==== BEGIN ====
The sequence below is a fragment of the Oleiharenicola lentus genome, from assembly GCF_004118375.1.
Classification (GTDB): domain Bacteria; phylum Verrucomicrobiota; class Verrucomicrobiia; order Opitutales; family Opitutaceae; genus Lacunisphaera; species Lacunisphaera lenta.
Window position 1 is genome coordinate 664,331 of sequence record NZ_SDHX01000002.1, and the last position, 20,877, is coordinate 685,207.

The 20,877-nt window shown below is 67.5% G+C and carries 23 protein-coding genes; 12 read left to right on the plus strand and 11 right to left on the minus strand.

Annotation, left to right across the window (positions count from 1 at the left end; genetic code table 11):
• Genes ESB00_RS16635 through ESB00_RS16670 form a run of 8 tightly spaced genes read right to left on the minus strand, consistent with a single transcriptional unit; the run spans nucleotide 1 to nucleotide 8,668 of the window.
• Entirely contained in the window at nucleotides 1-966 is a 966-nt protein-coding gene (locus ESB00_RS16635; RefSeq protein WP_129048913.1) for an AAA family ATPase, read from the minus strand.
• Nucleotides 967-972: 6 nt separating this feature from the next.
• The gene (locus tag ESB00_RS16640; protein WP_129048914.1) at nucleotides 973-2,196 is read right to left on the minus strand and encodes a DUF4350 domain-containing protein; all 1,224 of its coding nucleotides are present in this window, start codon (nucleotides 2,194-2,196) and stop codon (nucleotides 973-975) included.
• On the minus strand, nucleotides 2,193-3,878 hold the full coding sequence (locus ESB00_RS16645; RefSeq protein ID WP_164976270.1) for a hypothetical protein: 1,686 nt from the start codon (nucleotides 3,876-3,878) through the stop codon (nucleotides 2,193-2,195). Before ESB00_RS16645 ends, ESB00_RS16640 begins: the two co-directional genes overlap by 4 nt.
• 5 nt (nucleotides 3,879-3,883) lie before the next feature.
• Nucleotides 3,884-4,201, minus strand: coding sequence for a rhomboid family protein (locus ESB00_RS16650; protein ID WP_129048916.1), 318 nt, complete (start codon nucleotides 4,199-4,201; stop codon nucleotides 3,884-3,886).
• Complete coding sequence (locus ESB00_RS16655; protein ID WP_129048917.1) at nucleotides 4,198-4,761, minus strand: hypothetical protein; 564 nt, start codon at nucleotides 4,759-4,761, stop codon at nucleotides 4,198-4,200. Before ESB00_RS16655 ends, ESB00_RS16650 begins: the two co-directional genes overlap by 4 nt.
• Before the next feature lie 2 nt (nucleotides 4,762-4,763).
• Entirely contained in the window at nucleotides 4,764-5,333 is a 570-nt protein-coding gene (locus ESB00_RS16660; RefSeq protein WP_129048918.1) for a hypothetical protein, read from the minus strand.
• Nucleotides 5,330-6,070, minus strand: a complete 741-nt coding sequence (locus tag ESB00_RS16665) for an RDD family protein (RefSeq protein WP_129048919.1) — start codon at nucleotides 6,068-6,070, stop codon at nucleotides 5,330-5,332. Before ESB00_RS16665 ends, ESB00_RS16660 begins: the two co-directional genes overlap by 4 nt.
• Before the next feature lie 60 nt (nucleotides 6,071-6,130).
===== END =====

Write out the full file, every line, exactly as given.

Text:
The sequence below is a fragment of the Oleiharenicola lentus genome, from assembly GCF_004118375.1.
Classification (GTDB): domain Bacteria; phylum Verrucomicrobiota; class Verrucomicrobiia; order Opitutales; family Opitutaceae; genus Lacunisphaera; species Lacunisphaera lenta.
Window position 1 is genome coordinate 664,331 of sequence record NZ_SDHX01000002.1, and the last position, 20,877, is coordinate 685,207.

The 20,877-nt window shown below is 67.5% G+C and carries 23 protein-coding genes; 12 read left to right on the plus strand and 11 right to left on the minus strand.

Annotation, left to right across the window (positions count from 1 at the left end; genetic code table 11):
• Genes ESB00_RS16635 through ESB00_RS16670 form a run of 8 tightly spaced genes read right to left on the minus strand, consistent with a single transcriptional unit; the run spans nucleotide 1 to nucleotide 8,668 of the window.
• Entirely contained in the window at nucleotides 1-966 is a 966-nt protein-coding gene (locus ESB00_RS16635; RefSeq protein WP_129048913.1) for an AAA family ATPase, read from the minus strand.
• Nucleotides 967-972: 6 nt separating this feature from the next.
• The gene (locus tag ESB00_RS16640; protein WP_129048914.1) at nucleotides 973-2,196 is read right to left on the minus strand and encodes a DUF4350 domain-containing protein; all 1,224 of its coding nucleotides are present in this window, start codon (nucleotides 2,194-2,196) and stop codon (nucleotides 973-975) included.
• On the minus strand, nucleotides 2,193-3,878 hold the full coding sequence (locus ESB00_RS16645; RefSeq protein ID WP_164976270.1) for a hypothetical protein: 1,686 nt from the start codon (nucleotides 3,876-3,878) through the stop codon (nucleotides 2,193-2,195). Before ESB00_RS16645 ends, ESB00_RS16640 begins: the two co-directional genes overlap by 4 nt.
• 5 nt (nucleotides 3,879-3,883) lie before the next feature.
• Nucleotides 3,884-4,201, minus strand: coding sequence for a rhomboid family protein (locus ESB00_RS16650; protein ID WP_129048916.1), 318 nt, complete (start codon nucleotides 4,199-4,201; stop codon nucleotides 3,884-3,886).
• Complete coding sequence (locus ESB00_RS16655; protein ID WP_129048917.1) at nucleotides 4,198-4,761, minus strand: hypothetical protein; 564 nt, start codon at nucleotides 4,759-4,761, stop codon at nucleotides 4,198-4,200. Before ESB00_RS16655 ends, ESB00_RS16650 begins: the two co-directional genes overlap by 4 nt.
• Before the next feature lie 2 nt (nucleotides 4,762-4,763).
• Entirely contained in the window at nucleotides 4,764-5,333 is a 570-nt protein-coding gene (locus ESB00_RS16660; RefSeq protein WP_129048918.1) for a hypothetical protein, read from the minus strand.
• Nucleotides 5,330-6,070, minus strand: a complete 741-nt coding sequence (locus tag ESB00_RS16665) for an RDD family protein (RefSeq protein WP_129048919.1) — start codon at nucleotides 6,068-6,070, stop codon at nucleotides 5,330-5,332. Before ESB00_RS16665 ends, ESB00_RS16660 begins: the two co-directional genes overlap by 4 nt.
• Before the next feature lie 60 nt (nucleotides 6,071-6,130).